Methods applied in cost-effectiveness models for treatment strategies in type 2 diabetes mellitus and their use in Health Technology Assessments: a systematic review of the literature from 2008 to 2013.
Submitted by admin on Tue, 08/21/2018 - 17:39
Charokopou, M., et al.
Current Medical Research and Opinion
Link to Abstract Summary:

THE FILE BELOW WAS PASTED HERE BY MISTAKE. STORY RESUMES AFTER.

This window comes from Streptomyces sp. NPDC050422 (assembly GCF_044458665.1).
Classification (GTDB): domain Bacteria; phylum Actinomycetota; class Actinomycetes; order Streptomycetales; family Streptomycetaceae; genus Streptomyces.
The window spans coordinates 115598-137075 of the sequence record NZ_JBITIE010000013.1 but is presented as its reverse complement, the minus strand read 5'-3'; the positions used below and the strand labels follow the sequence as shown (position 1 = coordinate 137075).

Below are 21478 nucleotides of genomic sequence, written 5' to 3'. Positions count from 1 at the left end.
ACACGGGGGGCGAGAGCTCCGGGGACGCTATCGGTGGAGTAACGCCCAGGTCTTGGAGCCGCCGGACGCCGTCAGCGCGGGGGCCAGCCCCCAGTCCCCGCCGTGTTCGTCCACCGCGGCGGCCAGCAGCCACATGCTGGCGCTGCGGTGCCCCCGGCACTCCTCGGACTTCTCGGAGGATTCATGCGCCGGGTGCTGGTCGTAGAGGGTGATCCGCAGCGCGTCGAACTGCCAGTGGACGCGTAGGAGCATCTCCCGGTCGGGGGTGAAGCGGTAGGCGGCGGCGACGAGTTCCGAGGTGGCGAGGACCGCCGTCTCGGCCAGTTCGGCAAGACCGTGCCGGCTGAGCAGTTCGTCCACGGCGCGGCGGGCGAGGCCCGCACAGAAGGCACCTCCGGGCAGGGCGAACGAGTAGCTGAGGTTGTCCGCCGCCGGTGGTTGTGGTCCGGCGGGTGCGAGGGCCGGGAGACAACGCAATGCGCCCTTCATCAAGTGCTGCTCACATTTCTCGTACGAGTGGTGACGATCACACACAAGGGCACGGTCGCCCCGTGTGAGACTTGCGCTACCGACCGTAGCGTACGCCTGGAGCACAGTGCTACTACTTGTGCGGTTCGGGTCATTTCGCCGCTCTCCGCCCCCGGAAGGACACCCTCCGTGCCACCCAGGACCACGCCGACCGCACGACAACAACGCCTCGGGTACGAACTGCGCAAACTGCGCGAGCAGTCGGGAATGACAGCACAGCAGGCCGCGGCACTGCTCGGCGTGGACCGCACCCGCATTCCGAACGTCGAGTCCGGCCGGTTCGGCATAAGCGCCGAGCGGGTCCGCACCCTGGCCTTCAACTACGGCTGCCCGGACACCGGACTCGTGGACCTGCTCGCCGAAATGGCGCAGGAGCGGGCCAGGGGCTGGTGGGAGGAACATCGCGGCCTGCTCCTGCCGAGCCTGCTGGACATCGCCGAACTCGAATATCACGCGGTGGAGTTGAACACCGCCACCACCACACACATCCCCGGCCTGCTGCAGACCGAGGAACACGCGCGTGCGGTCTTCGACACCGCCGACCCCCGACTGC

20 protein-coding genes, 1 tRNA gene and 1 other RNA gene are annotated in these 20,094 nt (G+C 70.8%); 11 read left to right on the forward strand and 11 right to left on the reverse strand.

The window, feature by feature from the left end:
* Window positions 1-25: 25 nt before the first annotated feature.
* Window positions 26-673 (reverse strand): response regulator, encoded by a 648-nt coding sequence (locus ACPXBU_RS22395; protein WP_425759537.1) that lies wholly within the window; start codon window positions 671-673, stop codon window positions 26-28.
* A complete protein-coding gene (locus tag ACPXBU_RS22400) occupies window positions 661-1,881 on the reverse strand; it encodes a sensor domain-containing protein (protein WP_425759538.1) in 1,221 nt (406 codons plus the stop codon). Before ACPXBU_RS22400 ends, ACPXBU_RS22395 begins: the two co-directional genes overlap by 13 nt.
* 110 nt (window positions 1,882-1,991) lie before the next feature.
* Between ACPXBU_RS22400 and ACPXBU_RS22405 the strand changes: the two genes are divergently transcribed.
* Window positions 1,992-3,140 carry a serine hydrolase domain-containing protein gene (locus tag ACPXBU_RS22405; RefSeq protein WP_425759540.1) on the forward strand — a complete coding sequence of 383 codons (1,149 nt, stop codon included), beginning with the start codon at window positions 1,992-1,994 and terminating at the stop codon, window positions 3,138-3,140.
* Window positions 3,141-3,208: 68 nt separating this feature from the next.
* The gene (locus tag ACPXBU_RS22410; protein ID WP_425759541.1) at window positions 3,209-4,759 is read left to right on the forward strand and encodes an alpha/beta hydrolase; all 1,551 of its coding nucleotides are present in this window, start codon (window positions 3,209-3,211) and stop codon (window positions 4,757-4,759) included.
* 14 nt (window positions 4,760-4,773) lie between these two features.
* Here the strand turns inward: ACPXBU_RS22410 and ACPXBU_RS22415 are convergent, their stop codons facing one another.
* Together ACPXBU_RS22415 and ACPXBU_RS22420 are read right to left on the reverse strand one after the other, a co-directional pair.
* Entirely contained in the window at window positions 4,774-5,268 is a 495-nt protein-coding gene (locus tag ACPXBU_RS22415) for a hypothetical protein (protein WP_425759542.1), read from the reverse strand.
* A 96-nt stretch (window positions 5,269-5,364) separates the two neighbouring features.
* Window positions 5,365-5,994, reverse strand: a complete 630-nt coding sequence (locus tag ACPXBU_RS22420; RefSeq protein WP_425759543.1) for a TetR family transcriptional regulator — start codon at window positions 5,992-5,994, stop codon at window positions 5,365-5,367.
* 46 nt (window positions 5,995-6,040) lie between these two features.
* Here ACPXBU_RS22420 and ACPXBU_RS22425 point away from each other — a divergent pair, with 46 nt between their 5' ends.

OBJECTIVE: To identify and compare health-economic models that were developed to evaluate the cost-effectiveness of treatments for type 2 diabetes mellitus (T2DM), and their use within Health Technology Assessments (HTAs). METHODS: In total, six commonly used databases were searched for articles published between October 2008 and January 2013, using a protocolized search strategy and inclusion criteria. The websites of HTA organizations in nine countries, and proceedings from five relevant conferences, were also reviewed. The identified new health-economic models were qualitatively assessed using six criteria that were developed based on technical components, and characteristics related to the disease or the treatments being assessed. Finally, the number of times the models were applied within HTA reports, published literature, and/or major conferences was determined. RESULTS: Thirteen new models were identified and reviewed in depth. Most of these were based on identical key data sources, and applied a similar model structure, either using Markov modeling or microsimulation techniques. The UKPDS equations and panel regressions were frequently used to estimate the occurrence of diabetes-related complications and the probability of developing risk factors in the long term. The qualitative assessment demonstrated that the CARDIFF, Sheffield T2DM and ECHO T2DM models seem technically equipped to appropriately assess the long-term health-economic consequences of chronic treatments for patients with T2DM. It was observed that the CORE model is the most widely described in literature and conferences, and the most often applied model within HTA submissions, followed by the CARDIFF and UKPDS models. CONCLUSION: This research provides an overview of T2DM models that were developed between 2008 and January 2013. The outcomes of the qualitative assessments, combined with frequent use in local reimbursement decisions, prove the applicability of the CORE, CARDIFF and UKPDS models to address decision problems related to the long-term clinical and economic consequences of new and existing T2DM treatments.